I recently received a somewhat startling letter in the mail. The county I live in wrote to notify me that they’ve determined that the fair market value of my home has increased an astonishing 25% in the last calendar year. In general, I’m all for someone telling me that one of my assets has experienced outsized growth, but not so much when it’s the tax man giving me the “good” news.
I wasn’t surprised that the property value increased. Partially because it’s natural for property to appreciate but mostly because the city receives a sizable amount of its revenue from property taxes. That said, the amount of the increase was a little jarring and would quickly wreak havoc on my annual budgets…if the increase was something more than a proposal. The fact is, until the appeal period is over it’s a somewhat arbitrary number.
Everyone knows this right?
Until recently, I assumed everyone appealed their property taxes on an annual basis. Not only is the appeals process fairly straightforward but any number of attorneys are willing to do it on a contingency fee basis. If we can all agree that money saved is money earned, than the opportunity to save on taxes with minimal to no effort seems like a no brainer. However, according to the National Taxpayers Union, less than 5% of US households appeal their property taxes! Moreover, an estimated 30-60% are clearly overassessed.
Why is No One Appealing?
Why aren’t people appealing? I conducted an informal poll and I found three main reasons. Spoiler alert, all are quite lame.
First, is the confusing nature of the property tax formula. Many jurisdictions have an overly complicated formula that can be more than a little intimidating. In my county we use a market value for the property, a state equalizer, and a level of assessment to calculate the tax. But the reality is, regardless of the formula used by your jurisdiction, they all hinge on the assessed value of the property. The lower the assessment, the less you’ll pay. When appealing an assessment, the best way to make your case is to present the assessor with comparable properties that sold for less than the value assigned to your property.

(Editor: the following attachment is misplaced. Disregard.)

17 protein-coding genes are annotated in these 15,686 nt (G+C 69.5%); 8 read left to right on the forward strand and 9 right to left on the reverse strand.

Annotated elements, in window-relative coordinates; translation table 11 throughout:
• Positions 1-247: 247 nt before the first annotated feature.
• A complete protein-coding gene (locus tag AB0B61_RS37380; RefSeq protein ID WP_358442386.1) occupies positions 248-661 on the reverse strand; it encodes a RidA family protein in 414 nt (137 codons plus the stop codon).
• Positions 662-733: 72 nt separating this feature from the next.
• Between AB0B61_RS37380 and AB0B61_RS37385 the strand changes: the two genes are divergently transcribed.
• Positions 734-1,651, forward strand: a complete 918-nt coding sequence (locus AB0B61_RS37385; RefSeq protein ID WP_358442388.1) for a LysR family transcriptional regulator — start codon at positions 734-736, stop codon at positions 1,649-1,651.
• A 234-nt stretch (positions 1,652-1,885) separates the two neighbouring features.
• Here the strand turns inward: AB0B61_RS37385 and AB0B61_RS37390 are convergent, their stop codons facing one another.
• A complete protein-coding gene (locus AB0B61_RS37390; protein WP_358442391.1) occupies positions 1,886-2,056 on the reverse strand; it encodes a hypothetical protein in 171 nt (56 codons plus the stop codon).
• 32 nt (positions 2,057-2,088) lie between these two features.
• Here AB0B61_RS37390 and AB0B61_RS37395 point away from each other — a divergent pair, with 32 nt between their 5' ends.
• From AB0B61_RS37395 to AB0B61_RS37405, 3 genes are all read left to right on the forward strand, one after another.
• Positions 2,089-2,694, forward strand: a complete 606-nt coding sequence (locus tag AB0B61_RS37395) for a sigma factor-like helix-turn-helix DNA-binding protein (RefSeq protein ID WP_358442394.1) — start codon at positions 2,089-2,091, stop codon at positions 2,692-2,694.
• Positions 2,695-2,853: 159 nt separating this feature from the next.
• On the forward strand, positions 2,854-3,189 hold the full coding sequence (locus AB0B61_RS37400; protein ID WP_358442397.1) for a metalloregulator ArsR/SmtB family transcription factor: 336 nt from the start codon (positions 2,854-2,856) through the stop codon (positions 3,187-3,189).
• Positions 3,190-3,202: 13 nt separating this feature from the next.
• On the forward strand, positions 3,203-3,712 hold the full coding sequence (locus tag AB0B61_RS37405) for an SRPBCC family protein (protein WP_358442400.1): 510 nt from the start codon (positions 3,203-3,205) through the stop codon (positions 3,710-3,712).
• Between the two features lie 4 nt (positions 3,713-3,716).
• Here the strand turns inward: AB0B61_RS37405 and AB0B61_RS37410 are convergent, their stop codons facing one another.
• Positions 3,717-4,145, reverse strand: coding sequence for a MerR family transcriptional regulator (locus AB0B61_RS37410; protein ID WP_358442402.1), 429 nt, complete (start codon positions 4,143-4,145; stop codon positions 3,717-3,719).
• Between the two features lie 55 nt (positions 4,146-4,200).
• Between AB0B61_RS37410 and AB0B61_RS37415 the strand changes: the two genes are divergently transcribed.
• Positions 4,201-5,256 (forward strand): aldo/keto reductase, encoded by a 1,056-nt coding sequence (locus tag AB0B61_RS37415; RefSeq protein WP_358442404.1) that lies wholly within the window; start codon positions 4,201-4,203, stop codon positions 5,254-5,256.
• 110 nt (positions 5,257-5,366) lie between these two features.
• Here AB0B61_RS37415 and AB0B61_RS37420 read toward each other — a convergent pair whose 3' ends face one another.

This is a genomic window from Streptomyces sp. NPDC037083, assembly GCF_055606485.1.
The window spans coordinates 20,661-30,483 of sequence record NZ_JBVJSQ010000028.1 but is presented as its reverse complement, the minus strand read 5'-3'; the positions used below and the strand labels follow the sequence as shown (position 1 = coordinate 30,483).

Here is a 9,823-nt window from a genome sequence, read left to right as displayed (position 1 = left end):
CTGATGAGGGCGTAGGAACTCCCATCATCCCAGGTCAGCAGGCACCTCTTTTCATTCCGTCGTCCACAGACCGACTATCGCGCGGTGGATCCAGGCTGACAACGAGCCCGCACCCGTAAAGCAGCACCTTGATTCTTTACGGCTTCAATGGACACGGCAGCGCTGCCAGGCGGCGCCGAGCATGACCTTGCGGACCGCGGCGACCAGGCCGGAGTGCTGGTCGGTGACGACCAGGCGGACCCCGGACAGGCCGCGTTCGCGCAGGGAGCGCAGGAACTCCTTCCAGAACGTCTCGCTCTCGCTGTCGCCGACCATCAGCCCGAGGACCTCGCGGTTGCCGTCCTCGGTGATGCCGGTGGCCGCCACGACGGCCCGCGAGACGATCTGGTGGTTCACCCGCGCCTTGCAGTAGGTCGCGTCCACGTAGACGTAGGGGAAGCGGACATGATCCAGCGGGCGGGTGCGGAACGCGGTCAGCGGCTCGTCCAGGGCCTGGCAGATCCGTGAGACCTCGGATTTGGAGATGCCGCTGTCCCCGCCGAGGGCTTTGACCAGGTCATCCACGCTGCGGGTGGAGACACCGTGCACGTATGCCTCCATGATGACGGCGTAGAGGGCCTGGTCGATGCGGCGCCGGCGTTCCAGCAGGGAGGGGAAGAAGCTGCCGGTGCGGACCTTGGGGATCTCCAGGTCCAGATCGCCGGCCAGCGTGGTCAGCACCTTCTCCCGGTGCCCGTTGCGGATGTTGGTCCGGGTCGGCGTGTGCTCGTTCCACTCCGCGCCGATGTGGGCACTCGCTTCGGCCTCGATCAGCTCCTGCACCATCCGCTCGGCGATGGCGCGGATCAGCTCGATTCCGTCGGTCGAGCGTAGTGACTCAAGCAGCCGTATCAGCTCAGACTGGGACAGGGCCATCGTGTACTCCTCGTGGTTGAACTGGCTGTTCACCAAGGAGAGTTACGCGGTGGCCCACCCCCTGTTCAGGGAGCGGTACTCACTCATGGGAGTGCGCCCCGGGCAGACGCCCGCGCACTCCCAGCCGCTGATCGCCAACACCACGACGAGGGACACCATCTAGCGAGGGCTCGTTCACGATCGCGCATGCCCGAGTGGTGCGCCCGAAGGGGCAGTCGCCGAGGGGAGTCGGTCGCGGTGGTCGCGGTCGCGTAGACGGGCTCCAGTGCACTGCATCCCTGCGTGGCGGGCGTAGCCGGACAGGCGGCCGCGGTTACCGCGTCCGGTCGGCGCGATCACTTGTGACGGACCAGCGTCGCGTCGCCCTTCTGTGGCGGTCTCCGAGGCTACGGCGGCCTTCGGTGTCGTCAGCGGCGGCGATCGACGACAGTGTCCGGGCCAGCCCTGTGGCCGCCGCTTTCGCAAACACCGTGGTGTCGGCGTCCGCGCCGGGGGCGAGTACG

Second, is the limited time given to appeal. Appeals must occur during the appeal period, and for many counties that period is only open for a few short weeks a year. If you blink, you’ll miss the opportunity. That said, the appeal period is announced well in advance by the assessors office and the appeal can be done in the same day, so there’s no reason that time should be an issue.
Lastly, its our hatred of fees. Every appeal period, I get a few dozen letters from billboard attorneys hawking their services for anywhere from 15-50% of the savings from the appeal. I get it. If I don’t want to pay fees for my index fund, why would I want to pay fees to an attorney to find a few comps when I could go to Zillow and do it myself? The answer to this is, 1) if you’re anything like me, you won’t get around to doing it and you’ll miss the deadline; and 2) just as importantly, while you may find some serviceable comps, a good attorney with access to a good database will find the best comps.
As if saving money wasn’t enough of a reason. The one saving grace for overpaying your property taxes was the SALT deduction. Prior to the Tax Cut and Jobs Act, you were able to fully deduct any taxes paid to your state and local government including your property taxes. Now, you still keep that deduction but you’re capped at $10,000. For high income earners, their state income tax and property tax can easily be many multiples of this number making the SALT limitation incredibly punitive. If you’ve never appealed your taxes before, this deduction has limited the damage; but with the new cap on this deduction, you’re losing a valuable offset.
So, do yourself a favor and google “XXXX county assessment deadline”. If you missed this years open period, calendar the dates for next year. If you haven’t, go to your county assessors office and learn how to file an appeal or engage an attorney or tax expert to do the work for you. I used a service last year and saved 18% over my prior years bill. Here’s hoping for similar success this year!